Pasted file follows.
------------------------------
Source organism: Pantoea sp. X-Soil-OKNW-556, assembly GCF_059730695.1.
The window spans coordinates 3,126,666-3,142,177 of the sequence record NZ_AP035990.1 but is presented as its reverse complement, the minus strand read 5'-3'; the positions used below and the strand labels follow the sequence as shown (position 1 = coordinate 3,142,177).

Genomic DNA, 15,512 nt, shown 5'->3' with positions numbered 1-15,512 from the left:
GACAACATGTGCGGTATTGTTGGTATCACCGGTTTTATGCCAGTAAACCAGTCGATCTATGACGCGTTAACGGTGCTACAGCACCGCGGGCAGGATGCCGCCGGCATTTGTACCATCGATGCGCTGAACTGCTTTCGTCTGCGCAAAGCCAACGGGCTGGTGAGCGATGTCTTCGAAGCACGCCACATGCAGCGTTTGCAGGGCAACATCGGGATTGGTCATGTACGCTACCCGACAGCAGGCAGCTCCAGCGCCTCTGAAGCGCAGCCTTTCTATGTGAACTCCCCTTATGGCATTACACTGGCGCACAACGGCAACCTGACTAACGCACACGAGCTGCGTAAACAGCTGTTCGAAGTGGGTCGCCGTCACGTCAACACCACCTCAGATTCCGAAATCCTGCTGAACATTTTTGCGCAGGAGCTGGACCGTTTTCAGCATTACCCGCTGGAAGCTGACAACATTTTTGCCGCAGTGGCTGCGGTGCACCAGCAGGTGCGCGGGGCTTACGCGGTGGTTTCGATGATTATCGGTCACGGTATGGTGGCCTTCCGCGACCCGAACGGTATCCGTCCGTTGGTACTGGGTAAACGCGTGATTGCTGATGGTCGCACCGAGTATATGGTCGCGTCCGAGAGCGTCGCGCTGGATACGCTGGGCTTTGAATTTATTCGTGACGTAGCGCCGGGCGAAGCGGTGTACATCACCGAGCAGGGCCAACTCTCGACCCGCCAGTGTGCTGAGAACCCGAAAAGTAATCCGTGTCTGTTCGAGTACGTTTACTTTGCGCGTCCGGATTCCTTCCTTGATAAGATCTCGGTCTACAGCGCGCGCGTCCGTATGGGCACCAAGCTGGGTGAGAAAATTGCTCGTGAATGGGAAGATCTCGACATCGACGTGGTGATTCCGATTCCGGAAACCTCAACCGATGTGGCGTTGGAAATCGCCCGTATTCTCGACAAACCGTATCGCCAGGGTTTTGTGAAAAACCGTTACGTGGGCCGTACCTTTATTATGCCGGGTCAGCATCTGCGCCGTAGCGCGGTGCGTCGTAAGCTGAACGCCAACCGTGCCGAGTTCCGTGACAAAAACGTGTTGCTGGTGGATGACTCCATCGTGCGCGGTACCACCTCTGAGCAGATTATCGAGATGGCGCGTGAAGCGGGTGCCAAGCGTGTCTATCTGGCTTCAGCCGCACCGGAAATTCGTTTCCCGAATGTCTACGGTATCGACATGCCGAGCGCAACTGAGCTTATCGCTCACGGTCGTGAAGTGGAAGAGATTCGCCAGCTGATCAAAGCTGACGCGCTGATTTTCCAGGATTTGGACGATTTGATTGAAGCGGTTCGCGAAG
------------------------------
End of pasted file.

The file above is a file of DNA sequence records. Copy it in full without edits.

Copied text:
Source organism: Pantoea sp. X-Soil-OKNW-556, assembly GCF_059730695.1.
The window spans coordinates 3,126,666-3,142,177 of the sequence record NZ_AP035990.1 but is presented as its reverse complement, the minus strand read 5'-3'; the positions used below and the strand labels follow the sequence as shown (position 1 = coordinate 3,142,177).

Genomic DNA, 15,512 nt, shown 5'->3' with positions numbered 1-15,512 from the left:
GACAACATGTGCGGTATTGTTGGTATCACCGGTTTTATGCCAGTAAACCAGTCGATCTATGACGCGTTAACGGTGCTACAGCACCGCGGGCAGGATGCCGCCGGCATTTGTACCATCGATGCGCTGAACTGCTTTCGTCTGCGCAAAGCCAACGGGCTGGTGAGCGATGTCTTCGAAGCACGCCACATGCAGCGTTTGCAGGGCAACATCGGGATTGGTCATGTACGCTACCCGACAGCAGGCAGCTCCAGCGCCTCTGAAGCGCAGCCTTTCTATGTGAACTCCCCTTATGGCATTACACTGGCGCACAACGGCAACCTGACTAACGCACACGAGCTGCGTAAACAGCTGTTCGAAGTGGGTCGCCGTCACGTCAACACCACCTCAGATTCCGAAATCCTGCTGAACATTTTTGCGCAGGAGCTGGACCGTTTTCAGCATTACCCGCTGGAAGCTGACAACATTTTTGCCGCAGTGGCTGCGGTGCACCAGCAGGTGCGCGGGGCTTACGCGGTGGTTTCGATGATTATCGGTCACGGTATGGTGGCCTTCCGCGACCCGAACGGTATCCGTCCGTTGGTACTGGGTAAACGCGTGATTGCTGATGGTCGCACCGAGTATATGGTCGCGTCCGAGAGCGTCGCGCTGGATACGCTGGGCTTTGAATTTATTCGTGACGTAGCGCCGGGCGAAGCGGTGTACATCACCGAGCAGGGCCAACTCTCGACCCGCCAGTGTGCTGAGAACCCGAAAAGTAATCCGTGTCTGTTCGAGTACGTTTACTTTGCGCGTCCGGATTCCTTCCTTGATAAGATCTCGGTCTACAGCGCGCGCGTCCGTATGGGCACCAAGCTGGGTGAGAAAATTGCTCGTGAATGGGAAGATCTCGACATCGACGTGGTGATTCCGATTCCGGAAACCTCAACCGATGTGGCGTTGGAAATCGCCCGTATTCTCGACAAACCGTATCGCCAGGGTTTTGTGAAAAACCGTTACGTGGGCCGTACCTTTATTATGCCGGGTCAGCATCTGCGCCGTAGCGCGGTGCGTCGTAAGCTGAACGCCAACCGTGCCGAGTTCCGTGACAAAAACGTGTTGCTGGTGGATGACTCCATCGTGCGCGGTACCACCTCTGAGCAGATTATCGAGATGGCGCGTGAAGCGGGTGCCAAGCGTGTCTATCTGGCTTCAGCCGCACCGGAAATTCGTTTCCCGAATGTCTACGGTATCGACATGCCGAGCGCAACTGAGCTTATCGCTCACGGTCGTGAAGTGGAAGAGATTCGCCAGCTGATCAAAGCTGACGCGCTGATTTTCCAGGATTTGGACGATTTGATTGAAGCGGTTCGCGAAG